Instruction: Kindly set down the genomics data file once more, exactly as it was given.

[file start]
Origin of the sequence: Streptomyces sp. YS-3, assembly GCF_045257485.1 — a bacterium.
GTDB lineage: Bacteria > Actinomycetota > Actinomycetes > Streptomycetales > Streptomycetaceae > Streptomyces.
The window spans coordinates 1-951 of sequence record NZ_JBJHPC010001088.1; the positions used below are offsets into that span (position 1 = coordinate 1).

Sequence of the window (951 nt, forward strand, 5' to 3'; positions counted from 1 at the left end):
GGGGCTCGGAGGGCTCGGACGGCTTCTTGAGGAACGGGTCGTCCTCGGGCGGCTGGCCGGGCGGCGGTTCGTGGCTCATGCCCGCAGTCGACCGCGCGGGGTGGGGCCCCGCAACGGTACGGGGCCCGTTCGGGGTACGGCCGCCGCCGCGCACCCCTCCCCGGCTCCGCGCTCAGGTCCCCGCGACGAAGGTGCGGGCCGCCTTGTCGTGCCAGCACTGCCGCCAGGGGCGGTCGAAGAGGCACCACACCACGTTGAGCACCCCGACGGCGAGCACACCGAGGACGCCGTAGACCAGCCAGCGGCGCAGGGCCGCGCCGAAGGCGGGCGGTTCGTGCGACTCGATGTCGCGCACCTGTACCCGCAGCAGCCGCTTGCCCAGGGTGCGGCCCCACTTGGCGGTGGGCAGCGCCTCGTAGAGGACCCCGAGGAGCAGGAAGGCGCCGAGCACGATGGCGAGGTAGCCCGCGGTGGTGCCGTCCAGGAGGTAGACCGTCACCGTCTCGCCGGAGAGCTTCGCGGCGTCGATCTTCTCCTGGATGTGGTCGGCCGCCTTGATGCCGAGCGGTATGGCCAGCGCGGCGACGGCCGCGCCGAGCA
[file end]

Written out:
Origin of the sequence: Streptomyces sp. YS-3, assembly GCF_045257485.1 — a bacterium.
GTDB lineage: Bacteria > Actinomycetota > Actinomycetes > Streptomycetales > Streptomycetaceae > Streptomyces.
The window spans coordinates 1-951 of sequence record NZ_JBJHPC010001088.1; the positions used below are offsets into that span (position 1 = coordinate 1).

Sequence of the window (951 nt, forward strand, 5' to 3'; positions counted from 1 at the left end):
GGGGCTCGGAGGGCTCGGACGGCTTCTTGAGGAACGGGTCGTCCTCGGGCGGCTGGCCGGGCGGCGGTTCGTGGCTCATGCCCGCAGTCGACCGCGCGGGGTGGGGCCCCGCAACGGTACGGGGCCCGTTCGGGGTACGGCCGCCGCCGCGCACCCCTCCCCGGCTCCGCGCTCAGGTCCCCGCGACGAAGGTGCGGGCCGCCTTGTCGTGCCAGCACTGCCGCCAGGGGCGGTCGAAGAGGCACCACACCACGTTGAGCACCCCGACGGCGAGCACACCGAGGACGCCGTAGACCAGCCAGCGGCGCAGGGCCGCGCCGAAGGCGGGCGGTTCGTGCGACTCGATGTCGCGCACCTGTACCCGCAGCAGCCGCTTGCCCAGGGTGCGGCCCCACTTGGCGGTGGGCAGCGCCTCGTAGAGGACCCCGAGGAGCAGGAAGGCGCCGAGCACGATGGCGAGGTAGCCCGCGGTGGTGCCGTCCAGGAGGTAGACCGTCACCGTCTCGCCGGAGAGCTTCGCGGCGTCGATCTTCTCCTGGATGTGGTCGGCCGCCTTGATGCCGAGCGGTATGGCCAGCGCGGCGACGGCCGCGCCGAGCA